The U.S. Department of Labor’s Mine Safety and Health Administration (MSHA) has reported that 2020 saw a historic low number of coal mining fatalities nationwide, even amid health risks brought about by the COVID-19 pandemic.
MSHA reported there were 29 mining fatalities in 2020, including just five occurring in coal mines. West Virginia was the site of two of those coal mine fatalities, with one occurring at a closed mine.
“With 2020 and the national pandemic presenting unique workplace challenges, the men and women who extract world quality coals from beneath our state deserve recognition for West Virginia recording its safest year on record,” said Chris Hamilton, President of the West Virginia Coal Association. “Even though we mined fewer man hours during 2020, implementing newly designed safety precautions to prevent the potential spread of COVID-19 at the mine level created disruptions of normal operations which were controlled and managed by the industry’s mine safety professionals”.
Hamilton also credited Governor Justice and his mine safety chief Eugene White as playing a major role in the State’s improved mine safety performance record. “Kudos to Governor Justice for his personal attention and dedication of resources to this critical part of mining,” said Hamilton. “The Governor and Office of Miners’ Health, Safety and Training director Eugene White work tirelessly to prevent and reduce mining accidents”.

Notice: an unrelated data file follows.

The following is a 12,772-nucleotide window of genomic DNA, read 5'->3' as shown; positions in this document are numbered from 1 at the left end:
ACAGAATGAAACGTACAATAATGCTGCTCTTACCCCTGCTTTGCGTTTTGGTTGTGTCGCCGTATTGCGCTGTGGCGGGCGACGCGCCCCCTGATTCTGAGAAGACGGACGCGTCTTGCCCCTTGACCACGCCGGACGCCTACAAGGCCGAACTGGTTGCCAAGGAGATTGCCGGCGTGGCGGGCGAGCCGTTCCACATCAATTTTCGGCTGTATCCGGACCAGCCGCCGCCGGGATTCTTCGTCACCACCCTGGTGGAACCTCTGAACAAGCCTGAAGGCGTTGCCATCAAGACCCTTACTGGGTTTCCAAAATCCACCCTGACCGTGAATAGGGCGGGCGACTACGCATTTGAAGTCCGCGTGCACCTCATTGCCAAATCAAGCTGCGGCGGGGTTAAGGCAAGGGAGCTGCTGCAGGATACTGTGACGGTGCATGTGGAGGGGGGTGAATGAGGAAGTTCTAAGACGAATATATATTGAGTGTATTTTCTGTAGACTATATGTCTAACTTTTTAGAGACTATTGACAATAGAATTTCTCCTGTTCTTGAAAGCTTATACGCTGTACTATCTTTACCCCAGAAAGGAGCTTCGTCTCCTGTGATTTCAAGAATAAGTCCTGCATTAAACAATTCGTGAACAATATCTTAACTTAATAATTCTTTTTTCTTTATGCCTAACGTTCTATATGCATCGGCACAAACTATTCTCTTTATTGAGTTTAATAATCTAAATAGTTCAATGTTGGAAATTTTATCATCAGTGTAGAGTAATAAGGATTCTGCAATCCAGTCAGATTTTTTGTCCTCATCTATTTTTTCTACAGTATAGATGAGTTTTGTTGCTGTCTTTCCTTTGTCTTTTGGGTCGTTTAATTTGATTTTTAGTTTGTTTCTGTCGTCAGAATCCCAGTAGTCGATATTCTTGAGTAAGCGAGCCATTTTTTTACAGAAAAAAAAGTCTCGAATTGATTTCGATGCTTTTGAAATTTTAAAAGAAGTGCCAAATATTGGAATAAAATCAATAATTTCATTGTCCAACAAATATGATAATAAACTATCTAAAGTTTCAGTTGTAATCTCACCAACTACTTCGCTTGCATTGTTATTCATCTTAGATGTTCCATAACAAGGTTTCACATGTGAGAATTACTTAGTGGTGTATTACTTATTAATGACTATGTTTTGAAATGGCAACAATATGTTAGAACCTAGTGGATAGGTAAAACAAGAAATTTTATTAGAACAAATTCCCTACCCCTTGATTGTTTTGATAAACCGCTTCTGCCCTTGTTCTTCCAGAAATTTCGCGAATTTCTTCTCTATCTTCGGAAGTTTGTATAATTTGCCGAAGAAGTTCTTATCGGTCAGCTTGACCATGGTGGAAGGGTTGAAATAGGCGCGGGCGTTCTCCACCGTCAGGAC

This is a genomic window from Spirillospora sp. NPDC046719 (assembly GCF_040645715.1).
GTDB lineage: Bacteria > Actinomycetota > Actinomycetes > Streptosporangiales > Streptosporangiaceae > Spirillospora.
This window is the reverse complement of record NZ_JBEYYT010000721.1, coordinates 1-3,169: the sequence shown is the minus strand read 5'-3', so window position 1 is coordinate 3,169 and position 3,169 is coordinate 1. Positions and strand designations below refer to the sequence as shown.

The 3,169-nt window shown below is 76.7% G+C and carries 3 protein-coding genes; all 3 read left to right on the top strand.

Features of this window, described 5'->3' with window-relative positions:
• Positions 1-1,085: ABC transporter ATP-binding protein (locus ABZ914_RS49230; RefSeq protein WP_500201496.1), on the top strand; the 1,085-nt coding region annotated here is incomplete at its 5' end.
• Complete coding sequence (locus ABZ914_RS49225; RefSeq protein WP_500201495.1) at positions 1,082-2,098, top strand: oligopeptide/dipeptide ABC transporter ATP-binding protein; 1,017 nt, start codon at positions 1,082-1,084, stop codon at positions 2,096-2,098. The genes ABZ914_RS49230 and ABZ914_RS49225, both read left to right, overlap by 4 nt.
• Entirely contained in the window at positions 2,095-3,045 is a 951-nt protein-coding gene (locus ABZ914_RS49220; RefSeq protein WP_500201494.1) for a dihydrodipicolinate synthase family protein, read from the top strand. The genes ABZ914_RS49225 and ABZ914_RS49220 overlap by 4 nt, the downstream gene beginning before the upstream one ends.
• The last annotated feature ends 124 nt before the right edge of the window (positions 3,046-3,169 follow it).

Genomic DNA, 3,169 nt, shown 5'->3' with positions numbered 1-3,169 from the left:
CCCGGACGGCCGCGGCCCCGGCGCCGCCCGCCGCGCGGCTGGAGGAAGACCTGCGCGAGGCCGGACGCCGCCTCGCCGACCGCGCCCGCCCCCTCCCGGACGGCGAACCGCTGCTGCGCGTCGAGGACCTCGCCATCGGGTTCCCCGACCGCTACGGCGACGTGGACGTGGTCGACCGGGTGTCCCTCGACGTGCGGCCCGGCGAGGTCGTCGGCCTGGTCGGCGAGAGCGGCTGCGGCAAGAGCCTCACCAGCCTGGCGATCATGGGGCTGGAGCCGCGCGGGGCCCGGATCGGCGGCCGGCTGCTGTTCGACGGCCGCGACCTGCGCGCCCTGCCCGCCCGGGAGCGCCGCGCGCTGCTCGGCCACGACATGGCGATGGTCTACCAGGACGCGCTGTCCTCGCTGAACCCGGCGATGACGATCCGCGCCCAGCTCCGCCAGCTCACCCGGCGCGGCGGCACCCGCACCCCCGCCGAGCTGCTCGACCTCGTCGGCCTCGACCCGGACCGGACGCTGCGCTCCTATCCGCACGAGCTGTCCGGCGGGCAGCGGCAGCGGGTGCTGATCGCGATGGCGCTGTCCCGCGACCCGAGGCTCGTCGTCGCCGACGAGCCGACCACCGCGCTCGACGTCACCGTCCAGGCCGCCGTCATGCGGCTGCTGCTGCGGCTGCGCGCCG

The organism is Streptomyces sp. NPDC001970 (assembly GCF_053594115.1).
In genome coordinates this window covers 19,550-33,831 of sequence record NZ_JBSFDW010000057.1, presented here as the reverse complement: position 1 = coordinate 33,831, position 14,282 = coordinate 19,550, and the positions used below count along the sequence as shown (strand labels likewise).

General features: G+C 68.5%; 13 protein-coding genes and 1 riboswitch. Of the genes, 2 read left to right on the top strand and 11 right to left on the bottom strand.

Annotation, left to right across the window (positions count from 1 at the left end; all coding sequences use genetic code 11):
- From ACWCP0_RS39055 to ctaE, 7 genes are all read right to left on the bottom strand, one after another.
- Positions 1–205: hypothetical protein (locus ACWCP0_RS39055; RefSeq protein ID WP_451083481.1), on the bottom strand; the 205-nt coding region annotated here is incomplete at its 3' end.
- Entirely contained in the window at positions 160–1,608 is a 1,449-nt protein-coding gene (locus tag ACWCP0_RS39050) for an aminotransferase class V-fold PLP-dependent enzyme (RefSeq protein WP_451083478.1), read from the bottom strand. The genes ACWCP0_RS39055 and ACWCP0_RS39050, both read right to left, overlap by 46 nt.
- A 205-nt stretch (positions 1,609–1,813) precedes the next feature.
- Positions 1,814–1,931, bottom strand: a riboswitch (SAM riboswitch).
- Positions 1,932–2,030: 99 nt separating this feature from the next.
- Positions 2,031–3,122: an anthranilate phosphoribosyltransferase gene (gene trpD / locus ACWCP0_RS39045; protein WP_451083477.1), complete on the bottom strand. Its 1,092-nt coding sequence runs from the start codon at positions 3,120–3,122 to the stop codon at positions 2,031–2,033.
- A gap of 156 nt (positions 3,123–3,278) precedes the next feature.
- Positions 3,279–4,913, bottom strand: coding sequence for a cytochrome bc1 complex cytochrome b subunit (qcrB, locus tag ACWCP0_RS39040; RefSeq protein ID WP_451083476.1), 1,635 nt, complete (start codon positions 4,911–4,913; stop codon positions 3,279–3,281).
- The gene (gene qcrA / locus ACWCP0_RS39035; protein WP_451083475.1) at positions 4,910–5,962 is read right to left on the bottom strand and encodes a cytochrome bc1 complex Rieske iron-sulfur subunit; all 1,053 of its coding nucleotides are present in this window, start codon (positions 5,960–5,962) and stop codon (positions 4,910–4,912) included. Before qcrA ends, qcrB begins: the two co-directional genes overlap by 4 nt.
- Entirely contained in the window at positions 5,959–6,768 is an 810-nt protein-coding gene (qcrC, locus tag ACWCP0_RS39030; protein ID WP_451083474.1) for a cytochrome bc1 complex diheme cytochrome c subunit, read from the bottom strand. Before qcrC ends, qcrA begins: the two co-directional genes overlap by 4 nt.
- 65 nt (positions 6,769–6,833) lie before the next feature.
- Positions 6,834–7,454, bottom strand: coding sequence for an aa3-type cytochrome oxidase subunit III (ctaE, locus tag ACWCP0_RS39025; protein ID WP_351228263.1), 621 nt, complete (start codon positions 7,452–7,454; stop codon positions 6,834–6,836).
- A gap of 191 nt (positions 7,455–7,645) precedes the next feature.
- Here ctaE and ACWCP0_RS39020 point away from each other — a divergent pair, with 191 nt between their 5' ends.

After years of decline, coal production plummeted further amid the pandemic in 2020. Coal production fell 24% in 2020 due to less power sector demand with low natural gas prices, according to the U.S. Energy Information Administration.
West Virginia had just under 14,000 coal mining employees in 2019, according to the EIA’s annual coal report Released in October.